Community

Protecting Your Home Air from Wildfire Smoke

October 15, 2015

Record-setting wildfires have been raging across the country for months with little or no end in sight. Although drought stricken regions have been most susceptible to forest fires, these fires have been popping up all over the country. A dry warm weather pattern has been active for months contributing to the persistence of fires. Numerous wildfires have been plaguing California, Texas, Oregon, Washington, North Dakota, Montana, Colorado, Oklahoma, and Arkansas. Smoke from these fires can travel hundreds of miles and pose a serious hazard to your health.

Wildfire smoke is a combination of gases and fine particles from burning trees and other plant materials. Exposure to wildfire smoke can cause eye irritation, respiratory distress, and exacerbate symptoms from asthma or heart and lung diseases.

What can you do to protect your home air quality when there is smoke present in your area?

 

#1 Pay attention to the news and local smoke warnings

Stay informed. It is extremely important to be aware of deteriorating air conditions and how the direction of the wind is affecting smoke traveling from wildfires. Even if you reside hundreds of miles away from a forest fire your air quality may not be at a healthy level. Winds can shift and fires can grow rapidly. Many major U.S. cities have been adversely affected this summer by smoke traveling from wildfires. The U.S. government’s weather website www.airnow.gov provides a daily air quality forecast and a smoke forecast. Use this as a resource to stay informed about the outdoor air quality in your area.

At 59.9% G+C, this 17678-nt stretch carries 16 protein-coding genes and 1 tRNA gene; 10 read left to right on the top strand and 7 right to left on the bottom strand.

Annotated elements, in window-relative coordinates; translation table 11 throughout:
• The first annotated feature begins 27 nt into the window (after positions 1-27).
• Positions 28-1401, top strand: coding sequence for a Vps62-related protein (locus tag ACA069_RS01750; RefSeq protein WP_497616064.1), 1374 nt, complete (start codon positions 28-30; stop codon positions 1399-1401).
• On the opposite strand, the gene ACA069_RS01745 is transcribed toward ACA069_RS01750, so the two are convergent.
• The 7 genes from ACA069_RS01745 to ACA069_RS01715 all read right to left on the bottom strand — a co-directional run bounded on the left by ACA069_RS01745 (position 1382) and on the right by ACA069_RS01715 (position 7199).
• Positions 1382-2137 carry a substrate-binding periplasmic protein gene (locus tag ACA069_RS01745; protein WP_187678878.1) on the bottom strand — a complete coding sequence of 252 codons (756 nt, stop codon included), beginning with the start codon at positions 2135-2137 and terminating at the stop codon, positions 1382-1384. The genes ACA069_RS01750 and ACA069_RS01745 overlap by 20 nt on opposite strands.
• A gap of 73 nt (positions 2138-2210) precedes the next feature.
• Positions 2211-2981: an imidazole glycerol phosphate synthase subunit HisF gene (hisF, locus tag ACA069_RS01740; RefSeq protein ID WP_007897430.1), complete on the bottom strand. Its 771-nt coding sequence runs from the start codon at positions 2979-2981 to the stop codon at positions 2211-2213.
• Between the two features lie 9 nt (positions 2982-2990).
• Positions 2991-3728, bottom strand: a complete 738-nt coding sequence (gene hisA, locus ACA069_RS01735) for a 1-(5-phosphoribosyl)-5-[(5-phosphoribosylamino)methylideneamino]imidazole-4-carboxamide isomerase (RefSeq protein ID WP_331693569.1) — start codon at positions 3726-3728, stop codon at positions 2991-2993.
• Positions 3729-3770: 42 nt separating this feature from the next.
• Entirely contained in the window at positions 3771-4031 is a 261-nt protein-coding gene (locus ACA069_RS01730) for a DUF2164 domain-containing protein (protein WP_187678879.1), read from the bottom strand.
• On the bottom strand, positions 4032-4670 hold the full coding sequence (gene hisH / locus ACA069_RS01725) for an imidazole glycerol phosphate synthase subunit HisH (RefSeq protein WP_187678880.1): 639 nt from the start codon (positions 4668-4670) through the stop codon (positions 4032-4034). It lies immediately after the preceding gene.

#2 Keep your home airtight when smoke is present

While letting fresh air in is usually a great way to improve indoor air quality, prevent outdoor air from entering into your home when smoke is present in the atmosphere. Keep windows shut, run your air conditioning during summer months but close the fresh air intake to limit outdoor smoke, and turn fans on to circulate air. Keep air filters clean or replace them frequently. Limit your exposure to the outdoor air and change your clothing as soon as you return indoors.

 

#3 Take steps to improve your indoor air quality

Houseplants help purify indoor air by emitting oxygen and absorbing carbon dioxide. Purchase several houseplants and place them throughout your home. Protect your indoor air from further pollution. Do not burn candles or allow smoking indoors. Limit the use of fireplaces and gas stoves.